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Know the West

Have no doubts, go higher

  To have lived in the highlands has rendered the lowlands incomplete. My intellect rebels at such thoughts, but in my heart I feel it to be true. I am inflated by the mountain. Tendrils of perfection reach out from my past, usurping the present.

Randy LaChapelle
When In Doubt, Go Higher

I opened When In Doubt, Go Higher, a collection of essays from the Frisco, Colo.-based monthly magazine, The Mountain Gazette, rather reluctantly. I assumed the essays would be by testosterone-laden, muscle-headed mountain climbers, who write about things like what it’s like to gnaw your own toes off while trapped underneath a snowbank with only a headlamp and a mitten, after having attempted a solo ascent of some mountain I’ve never heard of.

Alas, I was wrong. The vast majority of stories reprinted in this anthology are written by people who weave great tales with self-deprecating good humor and a journalist’s eye for detail. And actually — though the Gazette’s editor, M. John Fayhee, might disagree — this is an anthology of love stories: love found on a ferry from Seattle, a love of high places and cold mountains, a love of the West and its freakshow litany of characters.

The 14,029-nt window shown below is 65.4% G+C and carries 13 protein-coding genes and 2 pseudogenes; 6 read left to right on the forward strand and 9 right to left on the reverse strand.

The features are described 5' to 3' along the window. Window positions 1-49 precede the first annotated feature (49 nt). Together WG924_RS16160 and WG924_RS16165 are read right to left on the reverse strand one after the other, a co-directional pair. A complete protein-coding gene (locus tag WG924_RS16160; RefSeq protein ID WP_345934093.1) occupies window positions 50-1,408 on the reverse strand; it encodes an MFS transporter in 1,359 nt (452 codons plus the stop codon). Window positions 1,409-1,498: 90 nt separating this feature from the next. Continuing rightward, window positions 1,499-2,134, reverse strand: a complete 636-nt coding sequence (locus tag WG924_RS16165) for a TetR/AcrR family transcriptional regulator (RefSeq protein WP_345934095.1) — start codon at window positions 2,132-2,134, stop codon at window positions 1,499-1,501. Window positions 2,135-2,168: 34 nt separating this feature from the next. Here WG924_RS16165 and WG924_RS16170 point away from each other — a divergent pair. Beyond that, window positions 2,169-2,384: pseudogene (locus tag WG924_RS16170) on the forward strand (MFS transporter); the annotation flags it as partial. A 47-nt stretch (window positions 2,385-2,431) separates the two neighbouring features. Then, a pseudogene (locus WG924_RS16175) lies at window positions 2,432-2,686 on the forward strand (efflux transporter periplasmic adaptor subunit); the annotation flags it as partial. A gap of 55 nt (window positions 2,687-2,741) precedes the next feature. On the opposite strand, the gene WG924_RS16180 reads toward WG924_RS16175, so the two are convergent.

When In Doubt, Go Higher includes musings by many of the usual suspects in the Western canon, such as Ed Abbey, Galen Rowell, Doug Peacock, Katie Lee and John Nichols. But a handful of lesser-known writers are tossed in, and my favorite chapters include Lacey Storey’s ode to her high-altitude romps in Summit County and Jack Aley’s “Confessions of a Sauna Junkie.”

Even though Fayhee jokes in the introduction that his plan for the book was to “bind up all 80-some-odd issues of the Gazette, slap a huge pricetag upon the volume and proceed to rake in vast quantities of praise and money,” he actually has edited a thoughtful — and adventurous — anthology of stories about the West.

When In Doubt, Go Higher
edited by M. John Fayhee
355 pages, softcover. $20. Sports Press, 2002